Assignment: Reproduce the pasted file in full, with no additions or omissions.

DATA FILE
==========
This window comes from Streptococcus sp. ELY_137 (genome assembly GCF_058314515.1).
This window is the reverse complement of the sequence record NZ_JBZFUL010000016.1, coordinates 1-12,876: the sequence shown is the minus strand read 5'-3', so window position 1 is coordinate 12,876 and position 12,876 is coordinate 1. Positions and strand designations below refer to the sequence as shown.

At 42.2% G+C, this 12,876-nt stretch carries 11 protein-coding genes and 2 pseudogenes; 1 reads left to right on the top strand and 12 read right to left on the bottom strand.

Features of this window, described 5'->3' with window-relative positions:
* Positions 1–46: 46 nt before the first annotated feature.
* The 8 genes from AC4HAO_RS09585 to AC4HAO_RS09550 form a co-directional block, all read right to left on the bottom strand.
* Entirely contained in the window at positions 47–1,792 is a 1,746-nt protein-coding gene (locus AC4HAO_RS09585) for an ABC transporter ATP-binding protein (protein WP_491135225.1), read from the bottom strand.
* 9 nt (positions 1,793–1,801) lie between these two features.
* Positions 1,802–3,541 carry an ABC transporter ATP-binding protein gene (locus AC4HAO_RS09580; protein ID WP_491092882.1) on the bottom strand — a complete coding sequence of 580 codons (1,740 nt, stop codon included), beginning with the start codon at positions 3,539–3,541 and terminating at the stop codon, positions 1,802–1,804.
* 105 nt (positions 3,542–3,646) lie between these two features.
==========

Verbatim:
This window comes from Streptococcus sp. ELY_137 (genome assembly GCF_058314515.1).
This window is the reverse complement of the sequence record NZ_JBZFUL010000016.1, coordinates 1-12,876: the sequence shown is the minus strand read 5'-3', so window position 1 is coordinate 12,876 and position 12,876 is coordinate 1. Positions and strand designations below refer to the sequence as shown.

At 42.2% G+C, this 12,876-nt stretch carries 11 protein-coding genes and 2 pseudogenes; 1 reads left to right on the top strand and 12 read right to left on the bottom strand.

Features of this window, described 5'->3' with window-relative positions:
* Positions 1–46: 46 nt before the first annotated feature.
* The 8 genes from AC4HAO_RS09585 to AC4HAO_RS09550 form a co-directional block, all read right to left on the bottom strand.
* Entirely contained in the window at positions 47–1,792 is a 1,746-nt protein-coding gene (locus AC4HAO_RS09585) for an ABC transporter ATP-binding protein (protein WP_491135225.1), read from the bottom strand.
* 9 nt (positions 1,793–1,801) lie between these two features.
* Positions 1,802–3,541 carry an ABC transporter ATP-binding protein gene (locus AC4HAO_RS09580; protein ID WP_491092882.1) on the bottom strand — a complete coding sequence of 580 codons (1,740 nt, stop codon included), beginning with the start codon at positions 3,539–3,541 and terminating at the stop codon, positions 1,802–1,804.
* 105 nt (positions 3,542–3,646) lie between these two features.